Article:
Networks (40 slides)

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Lecture 4: Information
Networks (40 slides)

Lecturer:

Prof. Anatoly Sachenko

Information technology

2

Lecture Overview



LAN and WAN


Topologies and Architectures of Computer
Networks


Intranet and Extranet


The Internet


The Telephone Network in Computing


Data Transfer


Modem

3

LAN and WAN



A
local area network (LAN)

is a computer network
covering a small geographic area, like a home, office,
or group of buildings


It allows to share the memory, printers,
applications and files across a network


It extends for a
few km


The defining characteristics of LAN, in contrast to
Wide Area Network (WAN), include:



their much higher data transfer rates



smaller geographic range


4


Wide Area Network

(
WAN
)

is a computer network
that covers a broad area (i.e., any network whose
communications links cross metropolitan, regional,
or national boundaries)


The largest and most well
-
known example
of a WAN is the
Internet


WANs

are used to connect LANs and other
types of networks together (see
next

slide)



so that users and computers in one location
can communicate with users and computers in
other locations


Many WANs are built for one particular
organization and are private

WAN

5

LAN and WAN
Illustration
s

6


A
client

is an application or system that accesses a (remote)
service on another computer system known as a server by way
of a network


A
server

is an application or device that performs services for
connected clients as part of a
client
-
server architecture


A
server computer

(often called
server

for short) is a
computer system that has been designated for running a
specific server application


Client
-
server

is a computing architecture which separates a
client from a server, and is almost always implemented over
a computer network


Each client or server connected to a network can also be
referred to as a
node
(
continued on the

next
slide
)


LAN and WAN


Client/Server

7


The most basic type of client
-
server architecture
employs only two types of nodes: clients and
servers


This type of architecture is sometimes referred to
as
two
-
tier


It allows devices to share files and resources


Protocol

is a convention or standard that controls or
enables the connection, communication, and data
transfer between two computing endpoints


In its simplest form, a
protocol

can be defined as
the
rules

governing the syntax, semantics, and
synchronization of communication


LAN and WAN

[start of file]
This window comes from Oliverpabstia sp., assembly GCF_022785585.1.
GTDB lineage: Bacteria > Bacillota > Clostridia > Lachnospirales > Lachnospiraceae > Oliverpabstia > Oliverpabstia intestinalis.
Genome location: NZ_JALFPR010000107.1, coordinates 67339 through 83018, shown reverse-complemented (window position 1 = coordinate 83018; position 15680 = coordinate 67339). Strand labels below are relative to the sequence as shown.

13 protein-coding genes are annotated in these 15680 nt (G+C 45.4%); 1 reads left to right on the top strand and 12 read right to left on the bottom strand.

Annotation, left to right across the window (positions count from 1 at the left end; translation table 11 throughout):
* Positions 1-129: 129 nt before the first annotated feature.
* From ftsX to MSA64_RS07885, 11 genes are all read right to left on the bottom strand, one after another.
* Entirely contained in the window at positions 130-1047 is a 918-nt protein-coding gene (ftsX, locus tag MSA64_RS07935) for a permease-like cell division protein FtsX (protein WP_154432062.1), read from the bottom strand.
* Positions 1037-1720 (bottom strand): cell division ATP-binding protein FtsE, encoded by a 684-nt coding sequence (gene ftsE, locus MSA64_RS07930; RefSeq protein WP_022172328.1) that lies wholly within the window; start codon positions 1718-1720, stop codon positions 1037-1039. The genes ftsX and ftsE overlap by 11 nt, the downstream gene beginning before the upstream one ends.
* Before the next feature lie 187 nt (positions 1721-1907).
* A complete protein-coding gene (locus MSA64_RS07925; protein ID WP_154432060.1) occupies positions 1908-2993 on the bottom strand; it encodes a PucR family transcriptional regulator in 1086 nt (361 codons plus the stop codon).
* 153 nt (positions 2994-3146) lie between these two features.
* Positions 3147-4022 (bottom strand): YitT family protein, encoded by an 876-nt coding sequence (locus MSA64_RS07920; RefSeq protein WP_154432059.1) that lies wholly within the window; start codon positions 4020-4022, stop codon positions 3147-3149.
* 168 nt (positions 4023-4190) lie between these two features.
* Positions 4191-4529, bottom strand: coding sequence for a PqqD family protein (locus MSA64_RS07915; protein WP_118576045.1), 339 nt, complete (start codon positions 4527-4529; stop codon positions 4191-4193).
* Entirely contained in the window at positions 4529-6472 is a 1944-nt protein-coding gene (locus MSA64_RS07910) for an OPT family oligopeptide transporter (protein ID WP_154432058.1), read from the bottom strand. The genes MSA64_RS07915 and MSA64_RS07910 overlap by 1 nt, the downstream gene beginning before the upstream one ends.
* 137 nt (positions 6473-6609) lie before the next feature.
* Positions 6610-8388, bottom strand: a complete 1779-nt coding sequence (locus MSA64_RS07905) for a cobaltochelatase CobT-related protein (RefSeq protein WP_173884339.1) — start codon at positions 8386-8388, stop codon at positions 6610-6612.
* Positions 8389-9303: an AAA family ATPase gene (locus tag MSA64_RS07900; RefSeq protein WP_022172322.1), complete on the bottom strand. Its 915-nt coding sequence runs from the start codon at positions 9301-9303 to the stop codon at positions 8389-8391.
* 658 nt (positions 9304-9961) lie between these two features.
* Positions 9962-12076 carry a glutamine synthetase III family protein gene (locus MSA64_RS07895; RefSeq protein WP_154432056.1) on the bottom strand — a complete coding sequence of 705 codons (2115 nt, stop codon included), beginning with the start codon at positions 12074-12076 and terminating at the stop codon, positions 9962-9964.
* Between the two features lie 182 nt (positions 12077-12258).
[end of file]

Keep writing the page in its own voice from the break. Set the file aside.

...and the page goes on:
-

Client/Server
(continued)

8

LAN and WAN


Group Working



LAN and WAN have applications, which use client
-
server technology and orient for
group working of
network users


Printer sharing

enable network users to use
network printer, which is connected to the
network in direct way or by means of server
computer


File sharing

enable to access and transfer files
between computers of network


Application sharing

is an element of remote access
that enables network users to access a shared
application or document from their respective
computers simultaneously in real time


9

Topologies of Computer Networks


Topology

-

logical and physical methods of computers
connection, cables and other components, on the
whole constituent network


A
topology

characterises networks properties, not
depending on their sizes


Linear


Ring



Treelike


Star



Cellular

10

Architectures of Computer Networks


Ethernet and Token Ring



Ethernet

is a broadcast network


It means that all stations can adopt all
reports


Its topology is
linear


Its data rate is 10 or 100 Mbit/s


It’s a most popular network at present


Token Ring

is a
ring

network


Its principle of data communication is based
on feature, that every site of ring expects
arrival of some short unique bits
sequence


marker
,


from a contiguous
previous site


Data rate 4 or 16 Mbit/s


It’s implemented and used by IBM


11


FDDI (
Fiber

Distributed Data Interface) is network
architecture of high speed data communication on
fiber

lines


Its transmission speed


100 Mbit/s


A topology is a double ring or mixed (with
including star
-
shaped or treelike subnet)


A maximal amount of the stations is in a
network


1000


It has a
vulnerable design

and

expensive
cost

of equipment


It’s used for a long distance
communication, or local application